United Auto Workers union members at Mack Trucks went on strike Monday after voting down a tentative five-year contract agreement.
“After voting by 73% to reject a tentative agreement, nearly 4,000 UAW members at Mack Trucks in Pennsylvania, Maryland, and Florida walked out on strike at 7 a.m. on Monday, October 9,” the UAW posted Monday on social media.
The Mack Trucks workers join other UAW members whose strike against the Big Three automakers—General Motors, Ford and Stellantis—began at midnight September 15 when contract agreements to cover the union’s 145,000 members could not be reached. The addition of the Mack Trucks workers brings the total number of union members currently on strike to 30,000 across 22 states, according to the UAW.
On Friday, UAW president Shawn Fain announced a partial agreement with GM to bring all General Motors’ electric vehicle (EV) battery plants under the union’s national master agreement, but he added that negotiators were continuing work to secure deals on other sticking points, including wage increases and retirement security.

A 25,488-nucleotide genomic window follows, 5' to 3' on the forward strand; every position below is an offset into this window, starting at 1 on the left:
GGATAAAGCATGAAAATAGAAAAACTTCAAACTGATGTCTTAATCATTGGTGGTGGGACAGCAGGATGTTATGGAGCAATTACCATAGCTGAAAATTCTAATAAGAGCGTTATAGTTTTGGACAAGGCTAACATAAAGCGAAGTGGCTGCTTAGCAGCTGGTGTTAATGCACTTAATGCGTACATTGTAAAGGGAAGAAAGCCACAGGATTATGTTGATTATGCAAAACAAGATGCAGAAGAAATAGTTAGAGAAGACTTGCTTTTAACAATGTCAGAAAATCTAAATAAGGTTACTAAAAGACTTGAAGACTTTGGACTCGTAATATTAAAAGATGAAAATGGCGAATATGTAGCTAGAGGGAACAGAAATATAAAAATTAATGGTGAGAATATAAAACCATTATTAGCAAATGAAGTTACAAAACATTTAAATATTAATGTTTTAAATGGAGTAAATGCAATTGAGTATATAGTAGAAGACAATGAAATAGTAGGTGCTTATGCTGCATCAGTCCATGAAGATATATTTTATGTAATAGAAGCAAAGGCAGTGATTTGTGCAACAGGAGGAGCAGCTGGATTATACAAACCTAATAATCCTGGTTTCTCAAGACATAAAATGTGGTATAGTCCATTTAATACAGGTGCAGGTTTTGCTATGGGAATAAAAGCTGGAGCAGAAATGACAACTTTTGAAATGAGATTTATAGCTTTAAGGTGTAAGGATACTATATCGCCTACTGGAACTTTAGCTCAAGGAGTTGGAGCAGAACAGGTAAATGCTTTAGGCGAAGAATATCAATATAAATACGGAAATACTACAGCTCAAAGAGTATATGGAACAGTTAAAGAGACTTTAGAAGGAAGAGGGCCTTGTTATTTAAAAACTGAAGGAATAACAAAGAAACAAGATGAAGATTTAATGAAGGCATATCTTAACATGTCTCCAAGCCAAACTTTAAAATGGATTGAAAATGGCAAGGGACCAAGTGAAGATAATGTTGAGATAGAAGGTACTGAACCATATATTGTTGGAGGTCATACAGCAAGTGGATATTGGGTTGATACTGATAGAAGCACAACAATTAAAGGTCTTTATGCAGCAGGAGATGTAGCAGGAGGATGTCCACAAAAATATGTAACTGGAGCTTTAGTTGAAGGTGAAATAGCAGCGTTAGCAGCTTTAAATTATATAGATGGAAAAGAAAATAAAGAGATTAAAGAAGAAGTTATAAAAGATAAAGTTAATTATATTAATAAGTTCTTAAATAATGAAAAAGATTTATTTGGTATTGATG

The tentative agreement with Mack Trucks owner Volvo included a 10% general wage increase in year one for all employees and a guarantee of no increases in health insurance premiums through the term of the contract, according to a company statement.
Mack president Stephen Roy said in an email that he was “surprised and disappointed” by the strike announcement, though he added that his company was “committed to the collective bargaining process, and remain confident that we will be able to arrive at an agreement that delivers competitive wages and benefits for our employees and their families, while safeguarding our future as a competitive company and stable long-term employer.”
The UAW’s Fain, meanwhile, said that he was “inspired to see UAW members at Mack holding out for a better deal, and ready to stand up and walk off the job to win it.”